Skip to Content

This website uses Cookies you can control them from this page: Cookies Page

Functionality Cookies Performance Cookies Targeting Cookies
RIASS Redbridge
RIASS logo

Safeguarding Vulnerable Adults Policy

RIASS believes that no one should ever experience abuse of any kind. We have a responsibility to promote the welfare of all people that come into contact with our service and to keep them safe. We are committed to practice in a way that protects them.

The purpose of this policy is:

  • To protect young people and adults who receive RIASS services. This includes the peers of adults who use the service.
  • To provide staff and volunteers with the overarching principles that guides our approach to safeguarding.

Legal Framework

This policy has been drawn up on the foundation of law and guidance that seeks to protect adults.

RIASS Safeguarding policy is incorporated from LONDON MULTIAGENCY ADULT SAFEGUARDING POLICY & PROCEDURES which the service adheres to.

A copy of the full policy can be found at

Who Abuses

Anyone can carry out abuse or neglect, including:

  • Spouses/partners
  • Other family members
  • Neighbours 
  • Friends
  • Acquaintances
  • Local residents
  • People who deliberately exploit adults they perceive as vulnerable to abuse
  • Paid staff or professionals
  • Volunteers and strangers.

Abuse can happen anywhere, for example, in someone’s own home, in a public place, in hospital, in a care home or in college. It can take place when an adult lives alone or with others.

Types of abuse

Disability Hate Crime

The Criminal Justice System defines a disability hate crime as any criminal offence, which is perceived, by the victim or any other person, to be motivated by hostility or prejudice based on a person’s disability or perceived disability.

Discriminatory Abuse

Discrimination on the grounds of race, faith or religion, age, disability, gender, sexual orientation and political views, along with racist, sexist, homophobic or ageist comments or jokes, or comments and jokes based on a person’s disability or any other form of harassment, slur or similar treatment.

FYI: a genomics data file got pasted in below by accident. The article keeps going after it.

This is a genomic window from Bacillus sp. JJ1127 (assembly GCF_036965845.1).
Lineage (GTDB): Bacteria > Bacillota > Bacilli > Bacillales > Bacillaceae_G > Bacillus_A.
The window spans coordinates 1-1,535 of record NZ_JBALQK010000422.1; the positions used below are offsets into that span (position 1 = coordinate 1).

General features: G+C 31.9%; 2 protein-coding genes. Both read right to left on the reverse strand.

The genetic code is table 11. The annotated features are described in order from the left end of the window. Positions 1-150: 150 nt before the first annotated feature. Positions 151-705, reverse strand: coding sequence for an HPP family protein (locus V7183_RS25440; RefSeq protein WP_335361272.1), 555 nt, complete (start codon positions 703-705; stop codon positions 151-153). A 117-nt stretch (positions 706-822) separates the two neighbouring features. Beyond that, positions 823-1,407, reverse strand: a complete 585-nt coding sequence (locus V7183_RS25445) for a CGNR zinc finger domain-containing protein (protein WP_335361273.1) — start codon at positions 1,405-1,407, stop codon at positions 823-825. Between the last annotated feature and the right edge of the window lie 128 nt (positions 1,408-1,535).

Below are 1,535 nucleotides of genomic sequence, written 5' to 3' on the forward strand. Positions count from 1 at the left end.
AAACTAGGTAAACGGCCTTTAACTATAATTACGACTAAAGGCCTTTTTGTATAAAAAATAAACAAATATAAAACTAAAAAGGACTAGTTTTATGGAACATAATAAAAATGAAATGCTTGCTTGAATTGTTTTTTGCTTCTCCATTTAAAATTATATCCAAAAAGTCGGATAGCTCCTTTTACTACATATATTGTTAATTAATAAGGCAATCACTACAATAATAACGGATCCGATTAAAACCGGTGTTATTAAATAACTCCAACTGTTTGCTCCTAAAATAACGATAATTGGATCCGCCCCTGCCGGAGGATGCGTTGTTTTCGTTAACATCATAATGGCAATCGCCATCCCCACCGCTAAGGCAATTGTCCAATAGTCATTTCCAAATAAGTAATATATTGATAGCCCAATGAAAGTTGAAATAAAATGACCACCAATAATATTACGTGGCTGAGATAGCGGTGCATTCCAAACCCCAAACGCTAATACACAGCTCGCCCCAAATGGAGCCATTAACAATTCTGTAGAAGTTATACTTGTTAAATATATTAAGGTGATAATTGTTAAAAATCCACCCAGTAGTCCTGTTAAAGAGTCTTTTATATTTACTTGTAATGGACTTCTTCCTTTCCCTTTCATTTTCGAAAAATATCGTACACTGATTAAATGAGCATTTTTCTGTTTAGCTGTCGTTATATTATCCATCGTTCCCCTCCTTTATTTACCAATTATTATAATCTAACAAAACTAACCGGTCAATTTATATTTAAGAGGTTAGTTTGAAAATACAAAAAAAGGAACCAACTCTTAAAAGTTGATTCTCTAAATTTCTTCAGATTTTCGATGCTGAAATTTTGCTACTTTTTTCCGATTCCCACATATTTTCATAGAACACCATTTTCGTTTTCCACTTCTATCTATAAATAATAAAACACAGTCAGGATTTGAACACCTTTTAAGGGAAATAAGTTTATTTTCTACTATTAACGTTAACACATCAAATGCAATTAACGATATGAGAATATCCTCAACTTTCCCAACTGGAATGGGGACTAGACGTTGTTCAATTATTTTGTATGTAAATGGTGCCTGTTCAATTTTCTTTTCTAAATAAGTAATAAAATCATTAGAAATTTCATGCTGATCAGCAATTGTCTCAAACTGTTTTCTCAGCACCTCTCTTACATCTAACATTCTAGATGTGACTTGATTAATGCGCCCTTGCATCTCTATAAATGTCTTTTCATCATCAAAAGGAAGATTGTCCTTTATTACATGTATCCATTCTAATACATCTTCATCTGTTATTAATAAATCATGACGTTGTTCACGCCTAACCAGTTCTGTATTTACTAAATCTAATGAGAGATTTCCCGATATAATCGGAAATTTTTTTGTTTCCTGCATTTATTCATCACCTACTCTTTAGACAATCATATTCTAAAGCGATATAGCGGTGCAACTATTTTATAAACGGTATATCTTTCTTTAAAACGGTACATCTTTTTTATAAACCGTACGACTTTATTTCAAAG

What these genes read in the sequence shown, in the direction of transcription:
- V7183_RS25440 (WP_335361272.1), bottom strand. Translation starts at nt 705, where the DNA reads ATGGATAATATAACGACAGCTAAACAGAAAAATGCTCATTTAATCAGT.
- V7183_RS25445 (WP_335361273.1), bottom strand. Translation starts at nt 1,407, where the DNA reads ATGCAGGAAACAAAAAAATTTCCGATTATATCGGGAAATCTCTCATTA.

Domestic Abuse

Any incident or pattern of incidents of controlling, coercive or threatening behaviour, violence or abuse between those aged 16 or over, who are or have been intimate partners or family members regardless of gender or sexuality.

Female Genital Mutilation (FGM)

Involves procedures that intentionally alter or injure female genitalorgans for non-medical reasons.

Financial or Material Abuse

Theft, fraud, internet scamming, coercion in relation to an adult’s financial affairs or arrangements, including in connection with wills, property, inheritance or financial transactions, or the misuse or misappropriation of property, possessions or benefits.

Forced Marriage

Is a term used to describe a marriage in which one or both of the parties are married without their consent or against their will.

Hate Crime

Any incident that is perceived by the victim, or any other person, to be racist, homophobic, transphobic or due to a person’s religion, belief, gender identity or disability’.

Honour-based Violence

Honour-based violence includes domestic violence, concerns about forced marriage, enforced house arrest and missing person’s reports. Women are predominantly (but not exclusively) the victims and the violence is often committed with a degree of collusion from family members and/or the community.

Human Trafficking

It is run like a business with the supply of people and services to a customer, all for the purpose of making a profit. Traffickers exploit the social, cultural or financial vulnerability of the victim and place huge financial and ethical obligations on them. They control almost every aspect of the victim’s life, with little regard for the victim’s welfare and health.

Mate Crime